David Oyelowo isn’t a stranger to the world of sci-fi. In 2011’s Rise of the Planet of the Apes, he plays a profit-obsessed business mogul and antagonist and in 2014, he voices Agent Kallus, a villain in the animated series Star Wars Rebels. For the 2018 Netflix deep-space horror The Cloverfield Paradox, Oyelowo is an astronaut who along with others tries to survive a dark alternate reality.
In 2020, the 44-year-old British-Nigerian star returns to space in the George Clooney post-apocalyptic drama The Midnight Sky, already showing in select U.S. theaters and streaming today on Netflix. A film about fathers and daughters, a blighted earth, the search for a new home on another planet, Clooney’s latest directorial efforts is based on the 2016 novel Good Morning, Midnight by Lily Brooks-Dalton and offers new tweaks, such as Oyelowo playing Nigerian astronaut Commander Adewole of spaceship Aether.
”It makes me feel incredibly proud and I’m very grateful to George Clooney as well because the role was originally written as a white character called Commander Harper, ”Oyelowo says, ”As a proud Nigerian, as someone who recognises how important it is to have real representation especially when you have a film that is about a crew of people trying to save the future of humanity and to not have Africa represented felt unfortunate, so I asked Clooney if I could change my name and I hope it makes a lot of Africans very happy.”
Although the story revolves around Clooney’s desolate character Augustine Lofthouse, waiting out the end of his life in the Arctic Circle, it also cuts to Adewole’s crew of astronauts who are returning from a two-year mission to see if a newly discovered moon of Jupiter is livable. Earth has been rendered inhabitable due to a mysterious catastrophe, and Lofthouse tries to warn them about the fate of their planet when he makes contact.
This fictional tale reproduces a disturbing picture of our world, ravaged by coronavirus and the race towards saving it. ”Luckily for us we finished this film before the pandemic,” says Oyelowo, ”we wrapped up early February and we went home then about a month, we were told not to leave the house but for George, he had to do the post-production of the film whilst in lockdown and that made things quite complicated in terms of editing and music score and visual effects. But I think shooting a film of this scale while in a pandemic would have been very challenging.”
For studios, the challenge has been finding ways to show their postponed movies to audiences amidst a global pandemic. The pivot to streaming was instantaneous, and with the paradigm-shifting move by Warner Bros. to release its 2021 movie slate on HBO Max and in theaters, it has drawn concerns about the ”death” of cinemas if more people stick to streaming and avoid cinemas altogether because of the pandemic.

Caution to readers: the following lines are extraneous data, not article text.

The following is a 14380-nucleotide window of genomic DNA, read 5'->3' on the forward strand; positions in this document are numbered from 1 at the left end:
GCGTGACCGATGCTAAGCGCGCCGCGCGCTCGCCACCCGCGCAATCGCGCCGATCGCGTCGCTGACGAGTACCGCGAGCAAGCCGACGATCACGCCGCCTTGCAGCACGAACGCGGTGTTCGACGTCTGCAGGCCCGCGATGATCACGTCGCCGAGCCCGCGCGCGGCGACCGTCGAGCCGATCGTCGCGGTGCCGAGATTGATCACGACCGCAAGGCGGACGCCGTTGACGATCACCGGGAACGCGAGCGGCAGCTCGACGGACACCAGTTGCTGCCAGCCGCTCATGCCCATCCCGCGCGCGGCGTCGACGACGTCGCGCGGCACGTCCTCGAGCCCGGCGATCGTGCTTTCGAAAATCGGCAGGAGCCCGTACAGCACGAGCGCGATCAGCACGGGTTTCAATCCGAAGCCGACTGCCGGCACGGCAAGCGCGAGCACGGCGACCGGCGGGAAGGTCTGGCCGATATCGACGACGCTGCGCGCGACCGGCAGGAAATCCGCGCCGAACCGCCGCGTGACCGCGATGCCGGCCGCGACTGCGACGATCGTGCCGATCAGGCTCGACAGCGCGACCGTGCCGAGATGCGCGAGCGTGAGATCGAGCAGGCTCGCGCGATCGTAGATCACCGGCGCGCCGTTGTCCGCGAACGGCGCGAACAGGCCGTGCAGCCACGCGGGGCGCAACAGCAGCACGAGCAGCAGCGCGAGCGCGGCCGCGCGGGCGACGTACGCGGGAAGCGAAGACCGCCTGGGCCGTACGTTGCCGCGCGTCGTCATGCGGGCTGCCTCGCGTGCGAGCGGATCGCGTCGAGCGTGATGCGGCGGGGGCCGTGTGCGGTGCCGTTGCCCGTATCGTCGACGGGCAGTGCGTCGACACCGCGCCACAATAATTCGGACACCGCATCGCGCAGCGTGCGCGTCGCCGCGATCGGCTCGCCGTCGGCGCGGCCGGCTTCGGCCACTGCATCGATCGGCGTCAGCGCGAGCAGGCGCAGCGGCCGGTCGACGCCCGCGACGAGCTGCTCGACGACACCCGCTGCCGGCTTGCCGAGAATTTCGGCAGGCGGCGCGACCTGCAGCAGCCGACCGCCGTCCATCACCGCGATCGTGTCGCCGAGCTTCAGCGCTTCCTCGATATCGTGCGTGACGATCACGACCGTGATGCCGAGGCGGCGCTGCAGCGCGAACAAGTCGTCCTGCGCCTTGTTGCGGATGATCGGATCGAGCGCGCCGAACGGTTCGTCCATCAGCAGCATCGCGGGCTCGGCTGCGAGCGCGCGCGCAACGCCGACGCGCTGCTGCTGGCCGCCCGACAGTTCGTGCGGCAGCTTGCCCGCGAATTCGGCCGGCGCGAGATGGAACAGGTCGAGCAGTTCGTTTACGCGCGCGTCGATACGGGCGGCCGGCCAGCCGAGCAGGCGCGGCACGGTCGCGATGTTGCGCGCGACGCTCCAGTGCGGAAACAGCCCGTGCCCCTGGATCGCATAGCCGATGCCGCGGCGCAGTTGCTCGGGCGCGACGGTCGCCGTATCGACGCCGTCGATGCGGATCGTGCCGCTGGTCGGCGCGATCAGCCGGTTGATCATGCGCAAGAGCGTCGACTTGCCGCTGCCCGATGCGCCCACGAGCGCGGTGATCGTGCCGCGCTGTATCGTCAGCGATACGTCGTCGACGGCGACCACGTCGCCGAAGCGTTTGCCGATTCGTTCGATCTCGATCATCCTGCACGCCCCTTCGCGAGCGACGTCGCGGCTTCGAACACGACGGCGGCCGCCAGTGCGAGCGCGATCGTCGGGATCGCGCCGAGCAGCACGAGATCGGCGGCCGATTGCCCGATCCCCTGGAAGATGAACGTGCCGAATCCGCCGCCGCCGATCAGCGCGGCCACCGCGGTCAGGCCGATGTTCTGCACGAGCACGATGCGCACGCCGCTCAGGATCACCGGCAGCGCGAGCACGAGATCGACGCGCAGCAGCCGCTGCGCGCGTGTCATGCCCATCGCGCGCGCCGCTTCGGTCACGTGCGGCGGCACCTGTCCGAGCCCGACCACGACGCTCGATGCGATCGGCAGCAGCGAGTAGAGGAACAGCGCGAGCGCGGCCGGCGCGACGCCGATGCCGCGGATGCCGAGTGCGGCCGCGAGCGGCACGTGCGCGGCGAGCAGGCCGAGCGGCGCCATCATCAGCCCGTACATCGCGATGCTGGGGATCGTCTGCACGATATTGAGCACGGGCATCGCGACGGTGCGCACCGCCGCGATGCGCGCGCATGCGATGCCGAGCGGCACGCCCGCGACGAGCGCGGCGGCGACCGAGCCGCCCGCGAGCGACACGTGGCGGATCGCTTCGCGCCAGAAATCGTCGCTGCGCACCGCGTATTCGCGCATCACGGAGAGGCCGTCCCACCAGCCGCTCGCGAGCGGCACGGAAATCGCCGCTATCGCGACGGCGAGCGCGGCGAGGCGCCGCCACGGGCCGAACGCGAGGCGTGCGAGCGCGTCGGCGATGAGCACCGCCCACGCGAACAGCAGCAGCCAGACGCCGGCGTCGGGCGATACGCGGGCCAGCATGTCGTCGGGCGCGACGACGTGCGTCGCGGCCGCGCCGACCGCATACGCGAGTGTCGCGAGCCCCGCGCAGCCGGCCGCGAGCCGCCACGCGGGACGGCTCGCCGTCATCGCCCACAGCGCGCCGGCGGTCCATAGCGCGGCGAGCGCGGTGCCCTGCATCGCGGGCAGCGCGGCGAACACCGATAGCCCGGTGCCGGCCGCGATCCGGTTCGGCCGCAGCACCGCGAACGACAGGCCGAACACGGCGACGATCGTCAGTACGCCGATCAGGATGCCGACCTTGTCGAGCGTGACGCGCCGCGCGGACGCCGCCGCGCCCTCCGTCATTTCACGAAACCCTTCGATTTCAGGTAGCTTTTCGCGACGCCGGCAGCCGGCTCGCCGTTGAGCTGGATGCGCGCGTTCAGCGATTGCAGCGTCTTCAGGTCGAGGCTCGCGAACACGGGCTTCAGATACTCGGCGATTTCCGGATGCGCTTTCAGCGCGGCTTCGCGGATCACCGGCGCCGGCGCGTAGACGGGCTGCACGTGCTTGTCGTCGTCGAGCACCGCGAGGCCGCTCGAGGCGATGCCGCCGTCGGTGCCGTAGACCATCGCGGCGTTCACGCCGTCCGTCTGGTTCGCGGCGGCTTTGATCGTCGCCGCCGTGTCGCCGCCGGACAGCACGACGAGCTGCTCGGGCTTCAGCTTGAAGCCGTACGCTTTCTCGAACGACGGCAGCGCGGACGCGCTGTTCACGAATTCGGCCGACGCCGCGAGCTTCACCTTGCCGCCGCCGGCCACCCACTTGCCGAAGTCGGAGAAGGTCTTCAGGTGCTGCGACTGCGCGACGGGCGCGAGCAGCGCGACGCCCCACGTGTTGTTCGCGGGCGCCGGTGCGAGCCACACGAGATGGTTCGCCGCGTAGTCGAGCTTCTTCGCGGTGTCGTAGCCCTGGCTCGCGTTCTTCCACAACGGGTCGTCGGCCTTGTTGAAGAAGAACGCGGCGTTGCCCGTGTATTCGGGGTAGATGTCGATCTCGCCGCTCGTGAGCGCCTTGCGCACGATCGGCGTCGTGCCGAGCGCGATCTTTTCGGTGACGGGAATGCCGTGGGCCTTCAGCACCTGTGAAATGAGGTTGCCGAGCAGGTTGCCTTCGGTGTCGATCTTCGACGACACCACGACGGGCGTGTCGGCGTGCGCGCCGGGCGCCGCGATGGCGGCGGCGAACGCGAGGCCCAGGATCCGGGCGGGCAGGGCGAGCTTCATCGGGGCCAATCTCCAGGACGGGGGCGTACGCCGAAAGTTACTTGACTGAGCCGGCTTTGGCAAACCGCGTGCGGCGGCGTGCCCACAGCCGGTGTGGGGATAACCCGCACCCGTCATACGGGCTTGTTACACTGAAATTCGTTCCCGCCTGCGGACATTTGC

Oyelowo says, ”I am a big fan of streaming because of its accessibility to so many more people but I’m also a huge fan of cinema. The Midnight Sky is also a film I would love to see in a movie theatre and I think what’s happening now that is phenomenal is that there’s a continuation of the audience being afforded choice. You can watch it on your phone, laptop, TV, you can watch it at the same time if it’s episodic television, you can break it up. The audience is the winner ultimately.”
”You also have to look at history, we went from plays to the movies with no talking and then talking was introduced and from there to black and white and to colour, and people panicked and said what will this do to other platforms that already had people’s attention and now recently with streamers. I don’t think cinemas are going to die. I think it’s just going to be different and different is not bad.”
Oyelowo’s co-stars like Felicity Jones, Kyle Chandelier, and Tiffany Boone also step into the post-apocalyptic frames of the movie, roaming the tableau of a world made beautiful and crisp with visual effects that as viewers, it makes us want to live there.
When Bernard Dayo isn’t writing about pop culture, he’s watching horror movies and reading comics and trying to pretend his addiction to Netflix isn’t a serious condition.